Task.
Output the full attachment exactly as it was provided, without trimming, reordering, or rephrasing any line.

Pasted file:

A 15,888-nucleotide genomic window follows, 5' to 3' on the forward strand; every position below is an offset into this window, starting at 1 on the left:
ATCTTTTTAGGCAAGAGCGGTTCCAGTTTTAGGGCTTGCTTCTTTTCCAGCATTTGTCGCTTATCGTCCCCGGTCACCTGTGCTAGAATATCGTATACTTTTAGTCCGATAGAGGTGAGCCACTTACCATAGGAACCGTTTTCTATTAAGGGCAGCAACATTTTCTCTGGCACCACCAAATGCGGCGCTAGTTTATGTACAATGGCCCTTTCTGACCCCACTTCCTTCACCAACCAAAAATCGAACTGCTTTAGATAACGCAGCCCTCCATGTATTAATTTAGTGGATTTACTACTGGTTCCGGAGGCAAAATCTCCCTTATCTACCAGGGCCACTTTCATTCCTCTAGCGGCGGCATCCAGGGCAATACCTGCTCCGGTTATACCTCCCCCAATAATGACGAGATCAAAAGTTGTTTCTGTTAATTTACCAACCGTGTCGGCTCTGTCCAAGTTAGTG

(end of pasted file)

A 15,888-nucleotide genomic window follows, 5' to 3' on the forward strand; every position below is an offset into this window, starting at 1 on the left:
ATCTTTTTAGGCAAGAGCGGTTCCAGTTTTAGGGCTTGCTTCTTTTCCAGCATTTGTCGCTTATCGTCCCCGGTCACCTGTGCTAGAATATCGTATACTTTTAGTCCGATAGAGGTGAGCCACTTACCATAGGAACCGTTTTCTATTAAGGGCAGCAACATTTTCTCTGGCACCACCAAATGCGGCGCTAGTTTATGTACAATGGCCCTTTCTGACCCCACTTCCTTCACCAACCAAAAATCGAACTGCTTTAGATAACGCAGCCCTCCATGTATTAATTTAGTGGATTTACTACTGGTTCCGGAGGCAAAATCTCCCTTATCTACCAGGGCCACTTTCATTCCTCTAGCGGCGGCATCCAGGGCAATACCTGCTCCGGTTATACCTCCCCCAATAATGACGAGATCAAAAGTTGTTTCTGTTAATTTACCAACCGTGTCGGCTCTGTCCAAGTTAGTG